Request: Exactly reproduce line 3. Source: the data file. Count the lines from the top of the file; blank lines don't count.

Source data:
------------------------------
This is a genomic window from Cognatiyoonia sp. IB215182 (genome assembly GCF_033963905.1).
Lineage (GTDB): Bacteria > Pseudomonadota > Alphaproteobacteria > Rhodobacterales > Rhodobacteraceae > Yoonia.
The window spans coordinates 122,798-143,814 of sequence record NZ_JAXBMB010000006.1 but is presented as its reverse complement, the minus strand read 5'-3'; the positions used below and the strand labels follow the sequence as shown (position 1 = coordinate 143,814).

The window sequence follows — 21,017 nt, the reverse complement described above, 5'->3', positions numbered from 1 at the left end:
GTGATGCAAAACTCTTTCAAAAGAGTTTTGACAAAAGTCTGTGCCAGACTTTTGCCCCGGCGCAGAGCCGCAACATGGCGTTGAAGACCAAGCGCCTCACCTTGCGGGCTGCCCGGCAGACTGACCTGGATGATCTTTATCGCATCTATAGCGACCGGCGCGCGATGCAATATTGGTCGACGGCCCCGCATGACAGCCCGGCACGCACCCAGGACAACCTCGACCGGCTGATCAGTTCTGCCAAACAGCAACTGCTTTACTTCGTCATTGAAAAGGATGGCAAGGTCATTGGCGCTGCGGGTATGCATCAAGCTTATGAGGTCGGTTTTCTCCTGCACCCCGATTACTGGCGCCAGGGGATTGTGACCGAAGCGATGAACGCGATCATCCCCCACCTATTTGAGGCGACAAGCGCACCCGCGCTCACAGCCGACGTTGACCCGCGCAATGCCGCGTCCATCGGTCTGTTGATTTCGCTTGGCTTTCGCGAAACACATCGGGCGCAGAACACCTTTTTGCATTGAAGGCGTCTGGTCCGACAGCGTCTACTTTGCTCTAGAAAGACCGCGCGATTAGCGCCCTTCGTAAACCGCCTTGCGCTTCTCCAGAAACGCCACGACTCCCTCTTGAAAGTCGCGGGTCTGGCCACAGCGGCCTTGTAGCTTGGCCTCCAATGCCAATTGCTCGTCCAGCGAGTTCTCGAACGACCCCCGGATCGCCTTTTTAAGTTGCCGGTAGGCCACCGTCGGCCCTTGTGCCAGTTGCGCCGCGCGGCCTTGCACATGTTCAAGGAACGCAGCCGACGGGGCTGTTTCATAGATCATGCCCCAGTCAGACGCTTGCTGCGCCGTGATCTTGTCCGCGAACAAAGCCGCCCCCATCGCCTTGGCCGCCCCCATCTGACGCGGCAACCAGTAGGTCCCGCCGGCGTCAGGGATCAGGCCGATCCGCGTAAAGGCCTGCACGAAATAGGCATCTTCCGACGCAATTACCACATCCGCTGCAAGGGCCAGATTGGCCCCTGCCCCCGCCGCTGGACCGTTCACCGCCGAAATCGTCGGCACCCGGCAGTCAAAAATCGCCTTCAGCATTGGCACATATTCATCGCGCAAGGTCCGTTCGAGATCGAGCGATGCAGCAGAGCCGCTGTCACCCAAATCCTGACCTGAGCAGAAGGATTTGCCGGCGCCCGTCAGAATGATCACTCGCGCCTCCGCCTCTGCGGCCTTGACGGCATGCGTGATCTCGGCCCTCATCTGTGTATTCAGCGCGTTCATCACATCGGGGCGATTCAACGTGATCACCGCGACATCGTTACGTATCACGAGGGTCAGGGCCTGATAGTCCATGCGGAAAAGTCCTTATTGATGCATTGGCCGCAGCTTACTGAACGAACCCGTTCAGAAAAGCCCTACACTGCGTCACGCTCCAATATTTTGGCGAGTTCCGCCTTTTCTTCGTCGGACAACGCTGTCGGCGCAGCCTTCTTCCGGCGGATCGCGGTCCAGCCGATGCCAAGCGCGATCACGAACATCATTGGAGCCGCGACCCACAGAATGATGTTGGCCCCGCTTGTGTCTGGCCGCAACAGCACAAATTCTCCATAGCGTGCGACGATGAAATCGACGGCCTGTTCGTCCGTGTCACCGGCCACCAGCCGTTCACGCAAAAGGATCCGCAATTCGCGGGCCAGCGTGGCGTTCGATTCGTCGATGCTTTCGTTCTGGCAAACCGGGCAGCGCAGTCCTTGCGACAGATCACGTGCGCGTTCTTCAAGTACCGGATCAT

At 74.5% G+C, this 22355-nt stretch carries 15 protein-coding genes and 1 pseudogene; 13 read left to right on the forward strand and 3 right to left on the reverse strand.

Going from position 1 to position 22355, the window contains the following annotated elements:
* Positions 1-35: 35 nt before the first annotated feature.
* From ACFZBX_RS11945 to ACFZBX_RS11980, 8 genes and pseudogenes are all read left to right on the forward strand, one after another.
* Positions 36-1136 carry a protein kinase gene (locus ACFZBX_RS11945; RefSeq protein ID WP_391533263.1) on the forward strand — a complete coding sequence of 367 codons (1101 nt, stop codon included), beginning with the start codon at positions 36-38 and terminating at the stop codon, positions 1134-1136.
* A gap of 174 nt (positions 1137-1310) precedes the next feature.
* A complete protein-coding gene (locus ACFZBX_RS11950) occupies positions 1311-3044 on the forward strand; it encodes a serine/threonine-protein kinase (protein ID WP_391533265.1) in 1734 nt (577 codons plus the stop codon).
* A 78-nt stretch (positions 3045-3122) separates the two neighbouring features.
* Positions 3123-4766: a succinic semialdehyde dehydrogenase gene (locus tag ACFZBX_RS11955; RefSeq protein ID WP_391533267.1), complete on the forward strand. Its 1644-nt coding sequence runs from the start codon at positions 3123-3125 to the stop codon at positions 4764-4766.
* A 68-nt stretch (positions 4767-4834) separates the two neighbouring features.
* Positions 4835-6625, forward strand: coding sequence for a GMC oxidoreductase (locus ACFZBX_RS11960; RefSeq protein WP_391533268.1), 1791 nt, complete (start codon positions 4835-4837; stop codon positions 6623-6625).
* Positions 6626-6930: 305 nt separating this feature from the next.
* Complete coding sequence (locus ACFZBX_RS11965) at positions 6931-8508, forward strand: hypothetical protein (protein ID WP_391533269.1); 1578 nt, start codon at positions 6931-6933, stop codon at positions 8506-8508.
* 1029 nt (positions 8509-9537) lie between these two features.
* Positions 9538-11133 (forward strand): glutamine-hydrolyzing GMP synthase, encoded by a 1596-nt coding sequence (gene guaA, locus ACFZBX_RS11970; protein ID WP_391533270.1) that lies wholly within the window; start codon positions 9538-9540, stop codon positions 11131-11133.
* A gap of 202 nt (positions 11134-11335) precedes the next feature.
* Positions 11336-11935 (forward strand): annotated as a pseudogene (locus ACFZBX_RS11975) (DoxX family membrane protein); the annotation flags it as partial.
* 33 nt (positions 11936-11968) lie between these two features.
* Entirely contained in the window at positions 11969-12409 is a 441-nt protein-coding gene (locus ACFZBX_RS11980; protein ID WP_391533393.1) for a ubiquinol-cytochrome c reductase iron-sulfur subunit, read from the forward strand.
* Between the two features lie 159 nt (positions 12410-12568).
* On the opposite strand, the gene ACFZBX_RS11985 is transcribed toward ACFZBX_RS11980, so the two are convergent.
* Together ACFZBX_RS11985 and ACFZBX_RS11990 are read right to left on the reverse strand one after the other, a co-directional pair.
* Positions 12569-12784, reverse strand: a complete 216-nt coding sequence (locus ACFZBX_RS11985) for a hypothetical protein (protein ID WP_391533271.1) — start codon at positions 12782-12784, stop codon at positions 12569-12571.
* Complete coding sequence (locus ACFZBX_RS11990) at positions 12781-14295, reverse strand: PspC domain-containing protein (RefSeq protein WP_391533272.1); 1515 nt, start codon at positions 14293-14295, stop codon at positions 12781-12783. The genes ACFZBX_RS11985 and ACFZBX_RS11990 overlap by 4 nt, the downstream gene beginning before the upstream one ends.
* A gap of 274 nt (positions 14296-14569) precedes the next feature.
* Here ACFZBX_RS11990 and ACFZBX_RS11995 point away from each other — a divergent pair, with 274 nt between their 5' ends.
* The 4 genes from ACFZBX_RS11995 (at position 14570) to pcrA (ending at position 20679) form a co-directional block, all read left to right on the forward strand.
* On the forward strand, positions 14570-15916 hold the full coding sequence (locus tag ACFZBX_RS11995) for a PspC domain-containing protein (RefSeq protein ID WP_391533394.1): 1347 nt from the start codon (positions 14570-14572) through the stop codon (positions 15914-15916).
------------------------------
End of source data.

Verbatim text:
The window spans coordinates 122,798-143,814 of sequence record NZ_JAXBMB010000006.1 but is presented as its reverse complement, the minus strand read 5'-3'; the positions used below and the strand labels follow the sequence as shown (position 1 = coordinate 143,814).